Osteoarthritis (OA) is the most common cause of walking-related disability among older adults in the United States, and the prevalence and incidence of OA are increasing rapidly. Systemic and local risk factors for knee OA have been identified, and obesity and joint injury appear to be the strongest risk factors that are both modifiable and have the potential for substantial impact on a population level. The risk factors for functional decline and disability in persons with symptomatic OA have been examined in relatively few studies. The course of functional decline in persons with symptomatic OA on a population level is generally one of stable to slowly deteriorating function, but on an individual level, many patients maintain function or improve during the first 3 years of follow-up. Obesity stands out as one of few modifiable risk factors of OA that also is a potentially modifiable predictor of functional decline. Physical activity also appears to have a substantial protective impact on future OA-related disability. Further epidemiologic studies and randomized controlled trials are needed to prioritize prevention through targeting these modifiable risk factors for OA and related disability.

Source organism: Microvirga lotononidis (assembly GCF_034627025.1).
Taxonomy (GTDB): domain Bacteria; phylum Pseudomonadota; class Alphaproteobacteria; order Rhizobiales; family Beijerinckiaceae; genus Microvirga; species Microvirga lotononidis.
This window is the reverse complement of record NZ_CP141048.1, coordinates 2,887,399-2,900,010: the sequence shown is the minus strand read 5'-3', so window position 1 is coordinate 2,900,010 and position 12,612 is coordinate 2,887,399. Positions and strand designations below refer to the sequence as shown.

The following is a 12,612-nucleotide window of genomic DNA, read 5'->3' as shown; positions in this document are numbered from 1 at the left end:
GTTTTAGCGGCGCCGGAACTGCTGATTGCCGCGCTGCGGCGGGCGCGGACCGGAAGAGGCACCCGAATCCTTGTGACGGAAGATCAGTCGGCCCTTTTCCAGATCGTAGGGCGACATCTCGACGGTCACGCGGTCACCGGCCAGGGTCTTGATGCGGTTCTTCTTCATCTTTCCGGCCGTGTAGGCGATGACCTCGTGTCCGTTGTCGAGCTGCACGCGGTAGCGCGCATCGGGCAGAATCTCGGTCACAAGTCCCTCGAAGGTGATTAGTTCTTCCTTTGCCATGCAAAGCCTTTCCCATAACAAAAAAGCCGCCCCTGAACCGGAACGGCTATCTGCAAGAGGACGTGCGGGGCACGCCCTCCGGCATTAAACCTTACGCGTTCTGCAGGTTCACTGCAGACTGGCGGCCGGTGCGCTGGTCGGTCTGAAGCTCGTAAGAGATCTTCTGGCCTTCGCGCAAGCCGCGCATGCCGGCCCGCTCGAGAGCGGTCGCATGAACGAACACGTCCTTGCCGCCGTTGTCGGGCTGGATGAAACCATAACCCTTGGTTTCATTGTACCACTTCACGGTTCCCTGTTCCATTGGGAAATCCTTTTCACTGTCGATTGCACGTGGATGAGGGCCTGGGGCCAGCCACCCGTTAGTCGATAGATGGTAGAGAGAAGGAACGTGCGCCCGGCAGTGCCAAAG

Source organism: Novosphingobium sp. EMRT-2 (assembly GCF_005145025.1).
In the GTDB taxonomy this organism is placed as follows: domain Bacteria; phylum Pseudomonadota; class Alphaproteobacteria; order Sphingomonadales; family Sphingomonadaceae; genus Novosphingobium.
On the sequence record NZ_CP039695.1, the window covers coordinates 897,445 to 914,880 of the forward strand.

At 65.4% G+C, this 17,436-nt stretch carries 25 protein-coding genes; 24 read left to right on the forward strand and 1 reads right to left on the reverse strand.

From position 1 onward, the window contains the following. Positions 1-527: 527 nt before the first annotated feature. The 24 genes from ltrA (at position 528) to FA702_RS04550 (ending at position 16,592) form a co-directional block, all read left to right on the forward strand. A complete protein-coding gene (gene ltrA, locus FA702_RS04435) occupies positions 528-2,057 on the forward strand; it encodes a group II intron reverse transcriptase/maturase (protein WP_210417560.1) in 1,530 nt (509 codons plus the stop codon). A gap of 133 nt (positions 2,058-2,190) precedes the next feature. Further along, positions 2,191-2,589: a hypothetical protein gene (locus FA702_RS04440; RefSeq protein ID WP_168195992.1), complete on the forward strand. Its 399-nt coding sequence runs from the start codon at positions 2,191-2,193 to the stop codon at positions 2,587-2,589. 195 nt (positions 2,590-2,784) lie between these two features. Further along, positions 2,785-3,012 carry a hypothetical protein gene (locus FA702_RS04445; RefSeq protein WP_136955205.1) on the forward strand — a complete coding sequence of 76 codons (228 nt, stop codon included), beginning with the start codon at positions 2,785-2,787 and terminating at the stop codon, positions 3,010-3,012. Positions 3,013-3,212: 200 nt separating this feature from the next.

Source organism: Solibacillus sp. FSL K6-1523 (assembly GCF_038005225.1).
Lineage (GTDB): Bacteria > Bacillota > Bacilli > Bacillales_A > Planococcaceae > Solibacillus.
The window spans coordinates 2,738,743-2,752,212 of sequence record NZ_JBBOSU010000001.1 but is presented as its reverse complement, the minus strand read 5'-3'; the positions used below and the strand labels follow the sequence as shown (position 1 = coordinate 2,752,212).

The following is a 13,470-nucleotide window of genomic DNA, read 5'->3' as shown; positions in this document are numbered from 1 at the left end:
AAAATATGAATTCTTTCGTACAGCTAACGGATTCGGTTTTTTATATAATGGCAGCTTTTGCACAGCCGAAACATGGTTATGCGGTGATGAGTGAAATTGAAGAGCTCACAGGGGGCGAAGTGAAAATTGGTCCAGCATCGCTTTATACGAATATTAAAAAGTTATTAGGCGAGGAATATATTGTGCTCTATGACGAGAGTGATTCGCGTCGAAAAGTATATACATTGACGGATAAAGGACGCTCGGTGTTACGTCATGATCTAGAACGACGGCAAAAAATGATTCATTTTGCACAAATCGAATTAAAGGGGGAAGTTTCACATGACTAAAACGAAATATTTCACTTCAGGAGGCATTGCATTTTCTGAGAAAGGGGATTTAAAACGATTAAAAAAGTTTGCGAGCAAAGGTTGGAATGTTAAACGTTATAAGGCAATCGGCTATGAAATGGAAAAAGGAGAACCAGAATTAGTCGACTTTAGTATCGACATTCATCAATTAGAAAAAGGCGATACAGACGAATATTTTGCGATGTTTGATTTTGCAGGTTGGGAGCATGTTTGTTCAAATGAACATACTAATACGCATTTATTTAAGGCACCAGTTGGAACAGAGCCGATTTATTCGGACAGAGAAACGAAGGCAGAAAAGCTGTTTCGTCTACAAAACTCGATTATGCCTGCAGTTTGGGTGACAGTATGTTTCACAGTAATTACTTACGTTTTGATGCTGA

Lower extremity amputation not only limits mobility, but also increases the risk of knee osteoarthritis of the intact limb. Dynamic walking models of non-amputees suggest that pushing-off from the trailing limb can reduce collision forces on the leading limb. These collision forces may determine the peak knee external adduction moment (EAM), which has been linked to the development of knee OA in the general population. We therefore hypothesized that greater prosthetic push-off would lead to reduced loading and knee EAM of the intact limb in unilateral transtibial amputees. Seven unilateral transtibial amputees were studied during gait under three prosthetic foot conditions that were intended to vary push-off. Prosthetic foot-ankle push-off work, intact limb knee EAM and ground reaction impulses for both limbs during step-to-step transition were measured. Overall, trailing limb prosthetic push-off work was negatively correlated with leading intact limb 1st peak knee EAM (slope = −0.72 +/− 0.22; p=0.011). Prosthetic push-off work and 1st peak intact knee EAM varied significantly with foot type. The prosthetic foot condition with the least push-off demonstrated the largest knee EAM, which was reduced by 26% with the prosthetic foot producing the most push-off. Trailing prosthetic limb push-off impulse was negatively correlated with leading intact limb loading impulse (slope = −0.34 +/− 0.14; p=.001), which may help explain how prosthetic limb push-off can affect intact limb loading. Prosthetic feet that perform more prosthetic push-off appear to be associated with a reduction in 1st peak intact knee EAM, and their use could potentially reduce the risk and burden of knee osteoarthritis in this population.